FDA cracking down on anti-diarrhea drug Imodium because of opiate side effects
In an effort to combat the opioid crisis, The Food and Drug Administration announced plans Tuesday to place restrictions on the packaging of Imodium AD medication sold over the counter.
Imodium AD, used to treat short-term bouts of diarrhea, contains loperamide, a drug with opiate side effects. High doses of the drug can flood the brain's receptors and produce a feeling of exhilaration akin to other opioids.
The FDA said abuse of loperamide has been increasing and recommended Imodium packaging be limited to "eight 2-milligram capsules in blister packaging."
Loperamide is sometimes referred to as "poor man's methadone," according to a Forbes report .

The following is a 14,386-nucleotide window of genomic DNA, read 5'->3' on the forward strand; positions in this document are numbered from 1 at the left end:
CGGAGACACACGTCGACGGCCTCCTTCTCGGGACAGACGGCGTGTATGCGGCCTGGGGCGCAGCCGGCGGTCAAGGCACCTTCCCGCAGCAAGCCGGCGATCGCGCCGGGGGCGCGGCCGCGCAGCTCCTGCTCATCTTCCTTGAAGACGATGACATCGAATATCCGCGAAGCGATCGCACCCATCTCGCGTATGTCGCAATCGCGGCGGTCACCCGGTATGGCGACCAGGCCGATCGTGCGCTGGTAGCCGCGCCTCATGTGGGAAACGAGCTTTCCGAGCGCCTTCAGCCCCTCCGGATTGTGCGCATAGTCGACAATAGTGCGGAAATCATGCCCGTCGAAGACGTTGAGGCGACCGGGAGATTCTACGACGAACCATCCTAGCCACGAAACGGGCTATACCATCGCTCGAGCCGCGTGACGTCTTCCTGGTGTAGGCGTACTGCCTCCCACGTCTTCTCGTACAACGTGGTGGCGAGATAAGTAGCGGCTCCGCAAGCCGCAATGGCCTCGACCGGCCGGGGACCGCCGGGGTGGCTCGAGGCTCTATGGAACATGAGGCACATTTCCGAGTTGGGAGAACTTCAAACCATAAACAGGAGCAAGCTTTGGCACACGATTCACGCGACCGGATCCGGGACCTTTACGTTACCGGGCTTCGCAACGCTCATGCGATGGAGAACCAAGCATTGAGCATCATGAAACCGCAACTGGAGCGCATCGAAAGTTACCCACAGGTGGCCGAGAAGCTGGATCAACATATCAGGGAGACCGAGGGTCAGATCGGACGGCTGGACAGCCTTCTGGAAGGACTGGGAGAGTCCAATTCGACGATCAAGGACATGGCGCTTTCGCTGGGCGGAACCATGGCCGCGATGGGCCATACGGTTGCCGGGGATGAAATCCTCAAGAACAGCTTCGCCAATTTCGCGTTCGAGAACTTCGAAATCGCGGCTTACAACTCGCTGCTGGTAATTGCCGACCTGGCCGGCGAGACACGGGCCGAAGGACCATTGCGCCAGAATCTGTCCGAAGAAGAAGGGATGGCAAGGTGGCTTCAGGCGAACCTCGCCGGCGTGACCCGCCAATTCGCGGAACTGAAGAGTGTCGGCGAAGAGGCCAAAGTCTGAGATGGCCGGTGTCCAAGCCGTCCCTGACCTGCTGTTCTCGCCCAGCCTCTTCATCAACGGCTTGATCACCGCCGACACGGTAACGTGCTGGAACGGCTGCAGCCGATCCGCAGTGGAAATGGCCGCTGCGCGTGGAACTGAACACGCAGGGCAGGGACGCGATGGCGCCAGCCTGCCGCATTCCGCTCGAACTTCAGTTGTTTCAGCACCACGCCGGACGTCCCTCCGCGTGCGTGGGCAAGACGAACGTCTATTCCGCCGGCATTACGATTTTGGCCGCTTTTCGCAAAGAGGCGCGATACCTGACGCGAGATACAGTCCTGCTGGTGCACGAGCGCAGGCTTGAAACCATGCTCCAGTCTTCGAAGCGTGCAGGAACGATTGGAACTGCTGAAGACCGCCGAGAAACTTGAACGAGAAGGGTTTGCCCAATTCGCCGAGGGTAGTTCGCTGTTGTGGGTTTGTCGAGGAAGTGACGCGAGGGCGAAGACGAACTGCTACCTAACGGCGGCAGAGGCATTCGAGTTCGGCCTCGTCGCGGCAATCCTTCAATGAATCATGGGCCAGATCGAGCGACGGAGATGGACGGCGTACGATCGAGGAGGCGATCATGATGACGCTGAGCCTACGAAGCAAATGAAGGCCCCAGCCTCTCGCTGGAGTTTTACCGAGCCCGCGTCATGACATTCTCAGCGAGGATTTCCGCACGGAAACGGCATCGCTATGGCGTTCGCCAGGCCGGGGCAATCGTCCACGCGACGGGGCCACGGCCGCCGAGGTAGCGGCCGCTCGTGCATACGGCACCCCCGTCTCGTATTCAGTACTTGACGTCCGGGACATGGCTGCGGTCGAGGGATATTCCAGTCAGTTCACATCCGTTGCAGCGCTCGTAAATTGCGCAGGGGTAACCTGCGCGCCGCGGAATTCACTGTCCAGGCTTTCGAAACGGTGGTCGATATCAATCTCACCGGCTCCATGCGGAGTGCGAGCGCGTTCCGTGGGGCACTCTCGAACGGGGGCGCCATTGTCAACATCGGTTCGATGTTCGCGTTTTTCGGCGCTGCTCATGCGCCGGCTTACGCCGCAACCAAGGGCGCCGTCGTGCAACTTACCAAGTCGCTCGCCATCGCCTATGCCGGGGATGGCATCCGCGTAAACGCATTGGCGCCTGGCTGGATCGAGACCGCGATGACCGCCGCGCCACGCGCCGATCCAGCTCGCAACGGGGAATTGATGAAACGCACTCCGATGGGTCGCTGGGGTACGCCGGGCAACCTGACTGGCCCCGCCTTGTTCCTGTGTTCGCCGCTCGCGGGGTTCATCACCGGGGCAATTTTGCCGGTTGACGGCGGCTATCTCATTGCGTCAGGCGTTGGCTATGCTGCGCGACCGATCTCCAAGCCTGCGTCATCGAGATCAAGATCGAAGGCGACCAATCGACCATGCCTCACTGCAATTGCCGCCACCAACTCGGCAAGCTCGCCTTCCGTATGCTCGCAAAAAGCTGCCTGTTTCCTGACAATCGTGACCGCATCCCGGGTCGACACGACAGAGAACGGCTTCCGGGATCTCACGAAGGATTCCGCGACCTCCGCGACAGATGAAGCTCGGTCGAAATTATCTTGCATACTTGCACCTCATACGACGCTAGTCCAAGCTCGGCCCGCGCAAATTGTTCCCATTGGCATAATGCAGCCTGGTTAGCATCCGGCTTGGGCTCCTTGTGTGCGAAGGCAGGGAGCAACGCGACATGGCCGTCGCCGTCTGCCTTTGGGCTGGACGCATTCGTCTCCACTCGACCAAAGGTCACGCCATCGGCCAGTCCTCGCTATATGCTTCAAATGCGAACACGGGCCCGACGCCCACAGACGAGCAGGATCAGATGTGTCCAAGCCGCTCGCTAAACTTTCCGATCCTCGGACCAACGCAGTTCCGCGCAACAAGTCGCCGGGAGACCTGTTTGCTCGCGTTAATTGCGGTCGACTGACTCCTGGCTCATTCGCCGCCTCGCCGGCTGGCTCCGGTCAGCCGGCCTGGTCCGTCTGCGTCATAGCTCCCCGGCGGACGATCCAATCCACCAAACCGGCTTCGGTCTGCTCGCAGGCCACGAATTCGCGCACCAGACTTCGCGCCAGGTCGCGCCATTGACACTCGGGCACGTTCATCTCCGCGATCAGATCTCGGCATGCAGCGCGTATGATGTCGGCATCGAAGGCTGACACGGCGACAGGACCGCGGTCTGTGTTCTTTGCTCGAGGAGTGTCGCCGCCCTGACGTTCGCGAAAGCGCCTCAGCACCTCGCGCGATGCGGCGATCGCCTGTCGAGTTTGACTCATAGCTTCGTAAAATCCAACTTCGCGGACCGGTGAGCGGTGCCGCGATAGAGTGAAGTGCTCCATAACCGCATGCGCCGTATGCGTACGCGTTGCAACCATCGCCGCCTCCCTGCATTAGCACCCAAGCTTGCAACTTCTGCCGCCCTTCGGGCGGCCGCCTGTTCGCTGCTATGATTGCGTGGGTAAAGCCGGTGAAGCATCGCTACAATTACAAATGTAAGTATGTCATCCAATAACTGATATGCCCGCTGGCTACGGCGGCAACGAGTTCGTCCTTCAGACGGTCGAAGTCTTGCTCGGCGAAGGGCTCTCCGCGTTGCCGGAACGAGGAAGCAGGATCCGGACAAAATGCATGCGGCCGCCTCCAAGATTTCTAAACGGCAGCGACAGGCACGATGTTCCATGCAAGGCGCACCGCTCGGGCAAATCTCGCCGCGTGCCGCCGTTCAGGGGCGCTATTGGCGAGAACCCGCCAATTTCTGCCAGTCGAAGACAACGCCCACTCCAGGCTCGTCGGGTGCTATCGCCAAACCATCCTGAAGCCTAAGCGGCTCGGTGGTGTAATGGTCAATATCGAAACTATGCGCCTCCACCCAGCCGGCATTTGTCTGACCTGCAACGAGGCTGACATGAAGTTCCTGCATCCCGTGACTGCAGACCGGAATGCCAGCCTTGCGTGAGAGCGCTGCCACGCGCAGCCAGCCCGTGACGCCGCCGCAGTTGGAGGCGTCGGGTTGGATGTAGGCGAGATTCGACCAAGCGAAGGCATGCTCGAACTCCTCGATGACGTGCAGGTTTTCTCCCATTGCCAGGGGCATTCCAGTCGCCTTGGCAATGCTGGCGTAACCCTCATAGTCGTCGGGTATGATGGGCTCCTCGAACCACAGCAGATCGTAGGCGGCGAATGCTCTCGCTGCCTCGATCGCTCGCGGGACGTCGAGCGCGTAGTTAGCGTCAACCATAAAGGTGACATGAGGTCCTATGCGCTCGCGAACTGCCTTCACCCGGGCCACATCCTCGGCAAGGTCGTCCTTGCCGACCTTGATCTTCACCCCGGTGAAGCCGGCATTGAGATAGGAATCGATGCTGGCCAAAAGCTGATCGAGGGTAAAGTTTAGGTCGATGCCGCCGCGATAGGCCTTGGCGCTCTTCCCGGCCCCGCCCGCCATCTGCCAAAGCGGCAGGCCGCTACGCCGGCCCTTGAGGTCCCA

"When used at extremely high and dangerous doses, it's seen by those suffering from opioid addiction as a potential alternative to manage opioid withdrawal symptoms or to achieve the euphoric effects of opioid use," FDA Commissioner Scott Gottlieb said in a statement.
The FDA said it is planning to reach out to online loperamide distributors to ask them to take voluntary steps to address the abuse issue. Also, the FDA said the new packaging should limit sales. More than 11.5 million Americans abused prescription opioids in 2017, with more than 40 people dying every day, the FDA said.
Suzanne Elliott is a Tribune-Review staff writer. Reach her at firstname.lastname@example.org or via Twitter @41Suzanne.